Head of News, Asia, S&P Global Platts
Oil prices have cemented their march up led by a combination of supply cuts and quicker-than-expected demand recovery as economies gradually reopen for business. But high stock levels, a potential return of shut-in production and uncertainty around demand recovery are likely to cap upside.
ICE Brent futures have nearly doubled to above US$40/barrel since hitting a multi-decade low in mid-April.
While general euphoria around the world’s emergence from COVID-19 and demand recovery are factors, a big impetus to prices has come from a combination of voluntary and involuntary supply cuts.
The Organization of Petroleum Exporting Countries (OPEC)+ coalition of OPEC, Russia and nine other allies agreed to implement the biggest coordinated production cut – 9.7 million b/d – in the market's history in May and June to combat the demand destruction unleashed by COVID-19.
This was meant to be scaled back to 7.7 million b/d in the second half of 2020, but the group decided on June 6 to extend the deeper production cuts into July to speed up the rebalancing of the market.
Going forward, a monitoring committee led by OPEC+ kingpins, Saudi Arabia and Russia, will meet monthly through the end of the year to stay abreast of market developments and recommend any adjustments to the deal.
The monthly meetings are necessary as the group faces a tough balancing act -- pump too much too quickly and risk another price collapse, or pump too little too late and risk a price hike that could bring high cost producers, such as US shale, back in the game and re-ignite a battle for market share when demand is still low.
In the United States, output is now down 1.9 million b/d from its mid-March record high of 13.1 million b/d, according to data from the US Energy Information Administration, but the recent rise in oil prices has already got some shale producers planning a restart of production from the third quarter.
“Global oil supply is set to decline by over 14 million b/d from April to June, on strong compliance with the OPEC+ deal, other non-OPEC responses. But shut in barrels will start to return heavily in July, although a full recovery will take time. We now see global oil supply contracting by 7 million b/d year on year in 2020,” Shin Kim, head of supply and production analytics, S&P Global Platts said in a recent note.
The group will also closely monitor compliance among members.
“Admittedly, compliance could wane faster than we forecast [as prices rise], but the opposite looks more likely. Saudi Arabia and Russia have clearly demonstrated their commitment,” Paul Sheldon, chief geopolitical adviser at Platts Analytics said.
“Full Iraqi compliance remains unlikely, due to both contractual complications as well as a dire need for revenue. However, efforts by Saudi Arabia and Russia to hold Iraq and other smaller producers’ feet to the fire will likely have an impact,” he said.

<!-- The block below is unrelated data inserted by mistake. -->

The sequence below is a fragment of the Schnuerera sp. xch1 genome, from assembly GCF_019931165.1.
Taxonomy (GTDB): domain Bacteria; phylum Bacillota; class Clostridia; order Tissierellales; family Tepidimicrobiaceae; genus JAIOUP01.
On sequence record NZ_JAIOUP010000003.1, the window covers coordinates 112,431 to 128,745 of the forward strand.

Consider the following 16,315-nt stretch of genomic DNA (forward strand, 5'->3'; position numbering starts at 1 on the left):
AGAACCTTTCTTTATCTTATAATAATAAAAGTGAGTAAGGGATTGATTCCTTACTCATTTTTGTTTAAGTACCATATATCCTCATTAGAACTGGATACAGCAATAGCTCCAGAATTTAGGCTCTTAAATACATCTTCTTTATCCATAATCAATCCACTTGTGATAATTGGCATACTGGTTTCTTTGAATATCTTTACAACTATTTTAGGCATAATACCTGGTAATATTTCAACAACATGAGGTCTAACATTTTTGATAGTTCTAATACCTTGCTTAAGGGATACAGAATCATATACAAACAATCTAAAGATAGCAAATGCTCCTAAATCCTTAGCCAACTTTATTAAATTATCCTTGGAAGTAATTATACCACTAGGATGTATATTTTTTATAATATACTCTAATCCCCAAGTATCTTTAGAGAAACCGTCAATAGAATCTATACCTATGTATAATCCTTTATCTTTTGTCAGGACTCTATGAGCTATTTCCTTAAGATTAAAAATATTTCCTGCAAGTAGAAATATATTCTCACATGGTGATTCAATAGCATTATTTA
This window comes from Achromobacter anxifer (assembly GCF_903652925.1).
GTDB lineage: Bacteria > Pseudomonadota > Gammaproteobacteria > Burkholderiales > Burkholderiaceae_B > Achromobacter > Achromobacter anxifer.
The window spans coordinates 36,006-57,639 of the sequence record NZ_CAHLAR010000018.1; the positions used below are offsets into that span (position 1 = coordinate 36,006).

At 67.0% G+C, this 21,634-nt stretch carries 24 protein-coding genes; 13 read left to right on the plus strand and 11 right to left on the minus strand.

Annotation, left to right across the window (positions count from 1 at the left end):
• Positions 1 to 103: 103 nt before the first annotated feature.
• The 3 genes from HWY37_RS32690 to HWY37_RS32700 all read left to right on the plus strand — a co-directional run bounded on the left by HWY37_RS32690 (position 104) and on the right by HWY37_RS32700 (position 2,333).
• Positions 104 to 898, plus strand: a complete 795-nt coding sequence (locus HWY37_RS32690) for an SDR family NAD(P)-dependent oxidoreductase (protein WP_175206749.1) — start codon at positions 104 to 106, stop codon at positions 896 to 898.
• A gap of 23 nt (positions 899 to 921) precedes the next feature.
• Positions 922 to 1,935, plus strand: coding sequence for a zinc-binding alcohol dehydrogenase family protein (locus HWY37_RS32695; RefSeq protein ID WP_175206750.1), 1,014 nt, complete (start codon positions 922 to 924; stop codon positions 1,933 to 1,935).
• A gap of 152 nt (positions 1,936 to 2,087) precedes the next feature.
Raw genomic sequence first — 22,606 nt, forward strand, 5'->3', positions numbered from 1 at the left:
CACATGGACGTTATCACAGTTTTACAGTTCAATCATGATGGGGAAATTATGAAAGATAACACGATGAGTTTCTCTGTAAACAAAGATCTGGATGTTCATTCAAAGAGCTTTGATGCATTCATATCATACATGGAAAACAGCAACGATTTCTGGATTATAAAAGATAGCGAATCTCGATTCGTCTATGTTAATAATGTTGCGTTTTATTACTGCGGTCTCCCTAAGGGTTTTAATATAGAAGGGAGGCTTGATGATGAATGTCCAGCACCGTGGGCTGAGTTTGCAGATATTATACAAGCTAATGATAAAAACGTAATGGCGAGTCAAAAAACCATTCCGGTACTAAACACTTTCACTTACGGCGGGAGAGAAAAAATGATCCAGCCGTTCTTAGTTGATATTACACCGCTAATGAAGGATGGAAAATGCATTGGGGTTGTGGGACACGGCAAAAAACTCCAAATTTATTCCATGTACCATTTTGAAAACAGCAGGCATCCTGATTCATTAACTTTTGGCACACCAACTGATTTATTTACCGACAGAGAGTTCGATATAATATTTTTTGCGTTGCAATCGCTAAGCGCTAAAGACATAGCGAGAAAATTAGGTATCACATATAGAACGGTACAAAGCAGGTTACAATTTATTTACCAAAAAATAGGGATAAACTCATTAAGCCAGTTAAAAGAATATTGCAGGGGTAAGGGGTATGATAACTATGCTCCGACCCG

Demand recovery has been quicker than originally anticipated, but a possible second wave of infections poses a key risk here.
According to Platts Analytics, demand in May is estimated to have gone up by nearly 4 million b/d over April though remained some 17 million b/d below May 2019 levels and further month on month improvements in demand each month is expected for the June-August period.
Major Asian crude importers China, Japan and South Korea are showing signs of returning demand as coronavirus-linked restrictions on work and travel relax.
Traffic on roads and highways has increased in South Korea, pointing to a recovery in gasoline demand. Crude demand from China is recovering ahead of the rest of Asia and expected to continue at an upbeat pace during June and July, traders based in the country have told S&P Global Platts.
Barring the global hit of second wave COVID-19 during the latter half of this year, Platts Analytics sees an annual demand decline of 8.4 million b/d for 2020 as a whole. Demand in Asia for the whole year is likely to be 1.9 million b/d below that of 2019.
“We are not overly bullish as much anxiety persists, particularly around demand and the impact of opening up from lockdowns on the infection rate … There is the potential impact of a second wave of COVID-19 infections that could reverse oil demand improvements expected in coming months just as bloated stocks start to draw,” Kim said.
“Nevertheless, the current supply losses, OPEC’s determination, and trend towards opening up point to stronger oil prices than we believed earlier,” she added.
The writer is head of news-Asia at S&P Global Platts.
Disclaimer: The opinions expressed in this article are those of the author and do not reflect the official stance of The Jakarta Post.